Ontario Bass FishingLargemouth & Smallmouth Bass Fishing Techniques
Smallmouth & Largemouth Bass
Smallmouth bass are found from Ontario’s Great Lakes shoals to scenic, glacial lakes of the Canadian Shield and in thousands of rivers, creeks, and lakes in between. Largemouth are mainly in warmer waterbodies with shallow cover, whether it be weeds and wood or rocky outcrops. In lakes with varied habitat, largemouth territory overlaps with that of smallmouth, making for diverse angling action.
Smallmouth are usually in more open water, where you can use light to medium-action 6- to 7-foot spinning rods and 6- to 10-pound-test lines. Fly-rodders also find these smallmouth eager to take top-water poppers or minnow-shaped streamers when the fish are in relatively shallow water. In summer, deep underwater points, rocky shoals, submerged islands, and weed edges are the places to catch these hard-fighting, tail-walking fish. Soft-plastic twister-tail, tube, and shad jig bodies on 1/8- to 3/8-ounce heads are the most common smallmouth lures. Good jig colours are black, smoke, purple, amber, yellow, and white.
Bounce jigs along bottom, while retrieving or drifting with the wind over potential hotspots. One trick is to allow a tube jig to settle on bottom, then release 20 to 40 yards (18 to 36 m) of line. As the boat drifts, nudge the bait along, as you feel for a strike. This technique is particularly useful in clear, deep water for spooky smallmouth. Smallmouth are particularly fond of crayfish, especially soft-shells that have just moulted.
Largemouth tactics that work elsewhere are also effective in Ontario. Fishing varies from flip-and-pitch techniques around shallow, matted weeds, docks, and stumps, to exciting top-water action on jerkbaits, poppers, and floating plastic worms. Crawling spinnerbaits or retrieving shallow-running crankbaits along sub-merged weed patches also pay off. Bass of both species in deeper water can be taken with diving crankbaits, Carolina-rigged soft-plastic baits, and jigs.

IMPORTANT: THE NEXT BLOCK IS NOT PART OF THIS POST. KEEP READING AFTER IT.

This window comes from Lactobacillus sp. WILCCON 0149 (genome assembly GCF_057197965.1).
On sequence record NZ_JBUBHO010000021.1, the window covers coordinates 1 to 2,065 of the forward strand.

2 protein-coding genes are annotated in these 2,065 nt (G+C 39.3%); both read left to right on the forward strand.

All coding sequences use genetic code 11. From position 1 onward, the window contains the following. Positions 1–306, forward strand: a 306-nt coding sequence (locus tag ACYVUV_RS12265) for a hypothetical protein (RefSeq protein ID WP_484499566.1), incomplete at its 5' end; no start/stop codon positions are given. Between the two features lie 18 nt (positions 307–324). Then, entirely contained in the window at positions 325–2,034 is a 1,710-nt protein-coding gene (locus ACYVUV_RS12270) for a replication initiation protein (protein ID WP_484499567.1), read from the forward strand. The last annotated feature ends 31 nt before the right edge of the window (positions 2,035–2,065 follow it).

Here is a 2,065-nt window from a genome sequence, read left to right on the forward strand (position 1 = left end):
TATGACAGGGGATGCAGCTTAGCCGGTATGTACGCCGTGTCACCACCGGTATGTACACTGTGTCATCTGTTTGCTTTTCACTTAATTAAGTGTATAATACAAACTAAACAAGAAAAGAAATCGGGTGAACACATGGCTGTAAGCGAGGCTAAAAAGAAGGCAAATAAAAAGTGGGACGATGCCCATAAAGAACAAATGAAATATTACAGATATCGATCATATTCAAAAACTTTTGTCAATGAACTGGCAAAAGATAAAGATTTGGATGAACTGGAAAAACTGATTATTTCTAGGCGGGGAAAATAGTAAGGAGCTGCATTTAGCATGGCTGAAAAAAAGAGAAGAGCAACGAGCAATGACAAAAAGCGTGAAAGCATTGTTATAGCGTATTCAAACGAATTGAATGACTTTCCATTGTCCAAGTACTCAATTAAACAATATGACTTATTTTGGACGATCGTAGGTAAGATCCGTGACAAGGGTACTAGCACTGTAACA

Although some southern lakes or rivers are turbid, clear water is normal in Ontario. Baitcasting tackle spooled with 12- to 20-pound line is ideal around heavy cover for largemouth in stained waters. Light spinning tackle, though, is often necessary to fool largemouths in clear water on sunny days. In these conditions, thin, yet strong, braided or fused line and small plastic worms, grubs, or jigs can jump-start the action, while allowing you to handle fish around cover. Live bait is effective for both species. Leeches, minnows, and juicy nightcrawlers rigged beneath a float or with split-shot on the bottom will draw strikes. SG